Monday, August 18, 2008

Microsoft's "Mojave Experiment": Fresh PR or Loser Spin?

Perhaps you've heard about Microsoft's "Mojave Experiment", a goofy little ad campaign wherein Microsoft attempts to change the public's perception of Windows Vista by engineering a perfect outcome. Perhaps you haven't (I certainly hadn't until my sheer curiosity eventually drove me to click on one of the links to the official site). Either way, it's certainly worth a rant.

Firstly, we know a few things about Windows Vista: It's definitely doing well from a financial standpoint, though public perception is that it's a deeply-flawed operating system. Many people have elected to stick stubbornly with Windows XP, a sorry fact which prompted the big M to extend support for XP - hardly the actions of a company that's fully confident in its OS's viability.

Granted, many casual users have difficulty verbalizing exactly why they don't like Vista. Microsoft naturally interprets this as a consequence of bad word of mouth, thinking that real exposure to the OS will change people's minds.

Along comes the Mojave Experiment. In a nutshell, Microsoft asked a few dozen people their opinion of Windows Vista, then showed them a demo of a "new" OS in action - actually Windows Vista - before asking them again. Pre-demo scores skewed low on average, while post-demo scores were quite a bit higher. Yay! It turns out that Windows Vista's great after all, and not at all the pile of crap your ignorant "consumer" friends and family would have you believe it is! What a relief.

Or is it? Certainly bad word of mouth has had an impact on Vista's image, and any psychologist will tell you that Apple's snarky ads have had their effect, but a little analysis will reveal the "experiment" to be just another example of business as usual for the software giant.

First of all, it's an ad campaign from Microsoft, so you can expect a few things:

*It's patronizing. Microsoft clearly isn't confident enough in their OS to let people actually use it. Since when does a presentation constitute sufficient exposure to let somebody make up their own minds on the workability of an operating system? Heck - everybody knows that Windows Vista looks good aesthetically. And "Transformers" made $700 million, but it's hardly a shining example of modern cinema. I didn't decide that I hated Windows Vista and the new Office Suite until I had to actually use it and was forced to relearn all of my old muscle memories and knowledge for some purely-cosmetic changes that would confuse power users and utterly confound novices.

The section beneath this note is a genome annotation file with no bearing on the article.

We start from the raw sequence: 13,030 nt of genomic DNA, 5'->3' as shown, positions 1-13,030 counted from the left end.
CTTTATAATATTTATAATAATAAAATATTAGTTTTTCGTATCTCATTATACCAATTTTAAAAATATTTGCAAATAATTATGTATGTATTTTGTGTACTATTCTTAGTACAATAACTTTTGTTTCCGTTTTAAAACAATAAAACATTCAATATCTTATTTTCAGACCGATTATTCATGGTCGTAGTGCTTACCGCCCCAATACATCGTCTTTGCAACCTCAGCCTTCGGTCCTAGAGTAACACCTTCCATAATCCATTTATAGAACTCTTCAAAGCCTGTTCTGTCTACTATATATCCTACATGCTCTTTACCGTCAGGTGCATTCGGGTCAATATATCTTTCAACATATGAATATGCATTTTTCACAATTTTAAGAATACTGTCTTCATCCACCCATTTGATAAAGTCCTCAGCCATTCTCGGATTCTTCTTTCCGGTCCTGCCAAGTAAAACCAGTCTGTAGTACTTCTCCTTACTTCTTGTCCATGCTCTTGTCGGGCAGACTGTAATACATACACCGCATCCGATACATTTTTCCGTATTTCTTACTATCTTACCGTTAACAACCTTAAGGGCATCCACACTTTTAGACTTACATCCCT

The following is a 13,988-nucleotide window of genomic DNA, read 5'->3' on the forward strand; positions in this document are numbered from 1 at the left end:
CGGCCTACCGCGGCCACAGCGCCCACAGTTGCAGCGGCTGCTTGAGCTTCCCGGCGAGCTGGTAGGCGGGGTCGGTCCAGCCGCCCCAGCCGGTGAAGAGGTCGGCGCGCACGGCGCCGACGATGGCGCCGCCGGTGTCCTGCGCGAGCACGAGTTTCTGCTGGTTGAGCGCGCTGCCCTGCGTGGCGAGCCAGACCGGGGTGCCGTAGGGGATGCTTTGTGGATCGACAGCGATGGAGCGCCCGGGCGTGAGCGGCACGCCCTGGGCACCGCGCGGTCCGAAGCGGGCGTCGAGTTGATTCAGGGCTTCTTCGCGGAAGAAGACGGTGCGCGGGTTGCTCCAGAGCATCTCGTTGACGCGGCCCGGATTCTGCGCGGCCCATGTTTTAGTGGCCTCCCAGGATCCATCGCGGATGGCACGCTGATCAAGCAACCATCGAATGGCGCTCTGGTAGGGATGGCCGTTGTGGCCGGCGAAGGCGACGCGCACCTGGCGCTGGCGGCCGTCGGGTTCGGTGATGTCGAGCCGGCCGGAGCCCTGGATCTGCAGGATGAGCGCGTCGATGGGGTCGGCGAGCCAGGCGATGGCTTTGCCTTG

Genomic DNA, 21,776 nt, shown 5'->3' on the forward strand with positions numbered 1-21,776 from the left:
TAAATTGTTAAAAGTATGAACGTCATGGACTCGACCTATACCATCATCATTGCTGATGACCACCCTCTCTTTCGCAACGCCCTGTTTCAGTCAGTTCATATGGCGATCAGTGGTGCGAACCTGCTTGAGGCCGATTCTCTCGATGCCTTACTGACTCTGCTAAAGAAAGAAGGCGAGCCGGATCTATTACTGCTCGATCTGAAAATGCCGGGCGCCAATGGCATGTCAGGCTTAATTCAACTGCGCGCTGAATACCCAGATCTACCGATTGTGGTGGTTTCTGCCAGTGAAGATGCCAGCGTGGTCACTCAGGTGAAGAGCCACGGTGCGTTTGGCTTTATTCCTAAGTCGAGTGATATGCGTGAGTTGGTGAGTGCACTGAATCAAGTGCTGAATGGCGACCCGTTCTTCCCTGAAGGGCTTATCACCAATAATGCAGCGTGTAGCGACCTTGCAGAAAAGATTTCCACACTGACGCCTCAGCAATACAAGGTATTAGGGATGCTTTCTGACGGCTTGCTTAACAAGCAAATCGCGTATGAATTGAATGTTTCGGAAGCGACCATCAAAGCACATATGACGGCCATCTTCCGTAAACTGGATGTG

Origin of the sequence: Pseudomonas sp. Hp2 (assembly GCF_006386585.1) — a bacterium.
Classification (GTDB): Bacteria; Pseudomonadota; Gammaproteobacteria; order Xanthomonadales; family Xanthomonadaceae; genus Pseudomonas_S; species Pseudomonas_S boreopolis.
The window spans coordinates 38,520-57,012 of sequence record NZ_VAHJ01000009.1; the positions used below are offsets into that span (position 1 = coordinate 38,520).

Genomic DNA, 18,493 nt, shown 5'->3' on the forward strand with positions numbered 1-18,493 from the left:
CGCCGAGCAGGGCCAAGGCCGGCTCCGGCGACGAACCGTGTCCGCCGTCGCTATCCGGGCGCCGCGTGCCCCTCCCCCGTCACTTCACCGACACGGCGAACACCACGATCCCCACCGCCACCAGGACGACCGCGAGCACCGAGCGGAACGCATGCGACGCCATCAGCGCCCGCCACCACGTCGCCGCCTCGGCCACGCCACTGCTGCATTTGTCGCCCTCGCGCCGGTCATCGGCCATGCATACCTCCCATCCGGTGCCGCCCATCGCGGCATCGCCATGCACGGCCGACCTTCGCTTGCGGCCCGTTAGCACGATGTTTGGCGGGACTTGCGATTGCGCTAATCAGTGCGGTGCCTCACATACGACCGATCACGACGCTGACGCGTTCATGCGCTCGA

And, as DSMToday put it: "
"I would probably rate Vista higher if I could pay someone to run it for me like your demo has. . . Unfortunately, I have to use it myself, and that is why regardless of whatever your demos stats are, I know for a fact that Vista is waaaay more awkward to use than WinXP."
And when was the last time you saw a corporate demo freeze or reject a printer connection? It's like showing a video of a guy having tons of fun on a unicycle as evidence that you should get one for your kids. Get ready for some skinned knees.

*It's sunny and shallow. Microsoft obviously believes that Vista rules, so why not release the complete video interviews of every participant in the study? Who cares if some of them will remain negative? - the sheer ratio of positive to negative reactions should be enough to convince even the most staunch doubter. Unfortunately, the little highlight reels Microsoft has released have done nothing to address any of the legitimate concerns against Vista (let's call them "concerns by people who have actually used the software).

*It's all supported by a slow, messy, difficult web site which does nothing to assuage concerns about Windows Vista being slow, messy, and - you guessed it - difficult. Seriously, just try navigating that site in any significant way. Even in their promotional materials, Microsoft is forcing us to navigate a new interface, one which eventually reveals itself to be full of pomp and circumstance, yet ultimately nearly devoid of content.

Save yourself the trouble of waiting for the bulky, featureless site to load and click below to enlarge the sample image. Once again, it looks nice, but once you get to know it you'll find that it's remarkably empty. Truly the Lindsey Lohan of websites:

It's gonna take more than stupid little stunts like this to convince businesses or skeptical individuals like me - people who have actually used the software and still dislike it - that Windows Vista is still worth a shot. Sure, Windows XP has some nasty security bugs and a few weaknesses, but once you fix the Start menu, get rid of the patronizing messages warning you not to tamper in the program files and eliminate the Teletubbyland motif it runs pretty well. Microsoft's insistence on reinventing every aspect of the blasted wheel every time that they update something isn't going to win them my friendship, which is just as well, because I don't have any money.

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